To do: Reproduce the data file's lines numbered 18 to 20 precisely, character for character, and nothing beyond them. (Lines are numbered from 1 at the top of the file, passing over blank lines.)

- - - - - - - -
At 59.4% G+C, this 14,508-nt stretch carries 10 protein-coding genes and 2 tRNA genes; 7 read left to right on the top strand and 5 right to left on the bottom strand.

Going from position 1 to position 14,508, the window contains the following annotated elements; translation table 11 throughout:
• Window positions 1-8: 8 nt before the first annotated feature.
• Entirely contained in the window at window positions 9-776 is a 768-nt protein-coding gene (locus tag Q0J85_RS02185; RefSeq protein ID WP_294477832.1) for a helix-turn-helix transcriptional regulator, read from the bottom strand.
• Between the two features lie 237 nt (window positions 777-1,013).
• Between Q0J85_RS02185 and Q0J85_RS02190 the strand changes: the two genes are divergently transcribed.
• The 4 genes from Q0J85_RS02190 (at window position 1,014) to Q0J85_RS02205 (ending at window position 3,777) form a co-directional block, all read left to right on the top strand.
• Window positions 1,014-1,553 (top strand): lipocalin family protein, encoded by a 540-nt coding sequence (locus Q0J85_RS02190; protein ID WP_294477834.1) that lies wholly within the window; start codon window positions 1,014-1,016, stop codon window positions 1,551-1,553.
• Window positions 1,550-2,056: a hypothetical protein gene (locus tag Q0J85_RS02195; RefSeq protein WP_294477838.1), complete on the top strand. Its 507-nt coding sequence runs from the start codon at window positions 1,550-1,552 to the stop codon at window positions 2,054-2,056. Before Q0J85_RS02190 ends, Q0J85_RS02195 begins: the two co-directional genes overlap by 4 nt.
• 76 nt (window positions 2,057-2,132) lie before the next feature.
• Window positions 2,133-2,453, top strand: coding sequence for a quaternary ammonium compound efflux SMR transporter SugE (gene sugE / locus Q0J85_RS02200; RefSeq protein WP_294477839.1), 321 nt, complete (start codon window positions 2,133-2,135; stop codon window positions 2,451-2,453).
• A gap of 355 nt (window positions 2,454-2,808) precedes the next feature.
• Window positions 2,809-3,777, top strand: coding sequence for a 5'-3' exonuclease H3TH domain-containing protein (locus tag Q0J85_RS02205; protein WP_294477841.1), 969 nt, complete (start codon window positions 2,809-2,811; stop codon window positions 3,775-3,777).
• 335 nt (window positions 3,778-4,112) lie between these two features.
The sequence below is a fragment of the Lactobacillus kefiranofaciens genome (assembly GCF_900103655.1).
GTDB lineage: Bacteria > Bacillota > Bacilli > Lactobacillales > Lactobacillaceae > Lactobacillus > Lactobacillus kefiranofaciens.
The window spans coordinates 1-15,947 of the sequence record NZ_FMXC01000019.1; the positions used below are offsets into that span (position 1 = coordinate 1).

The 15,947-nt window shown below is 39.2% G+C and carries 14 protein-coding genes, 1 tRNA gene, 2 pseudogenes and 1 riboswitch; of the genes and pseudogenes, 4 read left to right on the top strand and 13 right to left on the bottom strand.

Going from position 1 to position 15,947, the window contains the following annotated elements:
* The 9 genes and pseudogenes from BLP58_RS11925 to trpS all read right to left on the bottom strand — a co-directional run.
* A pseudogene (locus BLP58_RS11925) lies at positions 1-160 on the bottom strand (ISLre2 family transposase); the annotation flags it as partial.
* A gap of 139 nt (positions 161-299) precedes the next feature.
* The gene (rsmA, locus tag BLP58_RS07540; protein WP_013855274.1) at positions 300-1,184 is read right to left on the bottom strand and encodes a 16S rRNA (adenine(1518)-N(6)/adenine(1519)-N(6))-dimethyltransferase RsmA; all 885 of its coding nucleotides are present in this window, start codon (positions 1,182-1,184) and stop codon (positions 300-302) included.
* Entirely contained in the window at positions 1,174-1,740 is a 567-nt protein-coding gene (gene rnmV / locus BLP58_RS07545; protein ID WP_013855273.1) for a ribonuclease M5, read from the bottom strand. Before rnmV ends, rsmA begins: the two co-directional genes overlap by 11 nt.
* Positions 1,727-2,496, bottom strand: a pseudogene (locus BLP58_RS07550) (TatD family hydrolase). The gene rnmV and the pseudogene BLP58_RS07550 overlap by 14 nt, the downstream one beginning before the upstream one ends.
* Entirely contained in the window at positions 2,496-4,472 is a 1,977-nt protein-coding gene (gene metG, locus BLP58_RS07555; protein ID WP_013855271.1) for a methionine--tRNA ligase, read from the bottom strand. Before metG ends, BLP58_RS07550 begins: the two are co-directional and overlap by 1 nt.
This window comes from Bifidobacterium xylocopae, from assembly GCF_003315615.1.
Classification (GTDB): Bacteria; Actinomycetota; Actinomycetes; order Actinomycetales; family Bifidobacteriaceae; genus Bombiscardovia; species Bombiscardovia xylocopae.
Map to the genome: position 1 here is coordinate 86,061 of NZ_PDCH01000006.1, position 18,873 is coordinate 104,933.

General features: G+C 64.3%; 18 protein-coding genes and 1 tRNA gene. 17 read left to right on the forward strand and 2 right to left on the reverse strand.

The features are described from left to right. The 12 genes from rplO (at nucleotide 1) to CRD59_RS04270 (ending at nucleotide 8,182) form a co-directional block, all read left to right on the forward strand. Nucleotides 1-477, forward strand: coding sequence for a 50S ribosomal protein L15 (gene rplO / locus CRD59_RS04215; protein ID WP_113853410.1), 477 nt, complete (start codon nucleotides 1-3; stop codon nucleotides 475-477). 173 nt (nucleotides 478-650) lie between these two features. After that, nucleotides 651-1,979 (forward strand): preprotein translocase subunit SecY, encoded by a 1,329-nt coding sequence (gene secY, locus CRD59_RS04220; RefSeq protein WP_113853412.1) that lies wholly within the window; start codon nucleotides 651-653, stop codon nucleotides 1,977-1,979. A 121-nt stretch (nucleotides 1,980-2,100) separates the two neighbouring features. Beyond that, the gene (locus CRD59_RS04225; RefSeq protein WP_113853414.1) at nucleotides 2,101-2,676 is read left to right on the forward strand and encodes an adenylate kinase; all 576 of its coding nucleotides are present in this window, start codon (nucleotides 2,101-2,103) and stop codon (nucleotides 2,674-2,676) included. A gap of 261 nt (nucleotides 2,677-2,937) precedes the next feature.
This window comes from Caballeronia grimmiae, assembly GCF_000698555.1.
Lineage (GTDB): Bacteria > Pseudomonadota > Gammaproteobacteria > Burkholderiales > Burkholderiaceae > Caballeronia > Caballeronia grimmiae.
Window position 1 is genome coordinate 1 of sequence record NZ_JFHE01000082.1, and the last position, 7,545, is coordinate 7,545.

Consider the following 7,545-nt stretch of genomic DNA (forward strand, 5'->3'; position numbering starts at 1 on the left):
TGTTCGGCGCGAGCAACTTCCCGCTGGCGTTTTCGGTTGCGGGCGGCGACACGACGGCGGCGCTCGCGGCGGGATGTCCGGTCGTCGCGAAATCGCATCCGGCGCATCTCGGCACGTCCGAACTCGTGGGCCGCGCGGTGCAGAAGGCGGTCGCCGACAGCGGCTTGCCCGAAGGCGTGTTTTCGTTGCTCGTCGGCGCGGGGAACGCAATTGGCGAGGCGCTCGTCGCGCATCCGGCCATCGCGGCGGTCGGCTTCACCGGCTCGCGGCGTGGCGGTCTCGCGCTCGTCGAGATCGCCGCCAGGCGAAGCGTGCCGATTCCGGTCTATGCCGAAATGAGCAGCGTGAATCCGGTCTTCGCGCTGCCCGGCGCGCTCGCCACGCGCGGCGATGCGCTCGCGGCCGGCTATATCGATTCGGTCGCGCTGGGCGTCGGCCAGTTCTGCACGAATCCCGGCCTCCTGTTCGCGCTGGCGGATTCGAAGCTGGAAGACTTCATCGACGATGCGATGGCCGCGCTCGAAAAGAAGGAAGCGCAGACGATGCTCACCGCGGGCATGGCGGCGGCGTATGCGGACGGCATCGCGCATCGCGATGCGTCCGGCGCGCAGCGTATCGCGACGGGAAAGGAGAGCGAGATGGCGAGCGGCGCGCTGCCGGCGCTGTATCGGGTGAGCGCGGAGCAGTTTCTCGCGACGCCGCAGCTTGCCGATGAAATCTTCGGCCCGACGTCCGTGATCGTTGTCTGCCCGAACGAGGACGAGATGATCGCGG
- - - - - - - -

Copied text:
The 15,947-nt window shown below is 39.2% G+C and carries 14 protein-coding genes, 1 tRNA gene, 2 pseudogenes and 1 riboswitch; of the genes and pseudogenes, 4 read left to right on the top strand and 13 right to left on the bottom strand.

Going from position 1 to position 15,947, the window contains the following annotated elements:
* The 9 genes and pseudogenes from BLP58_RS11925 to trpS all read right to left on the bottom strand — a co-directional run.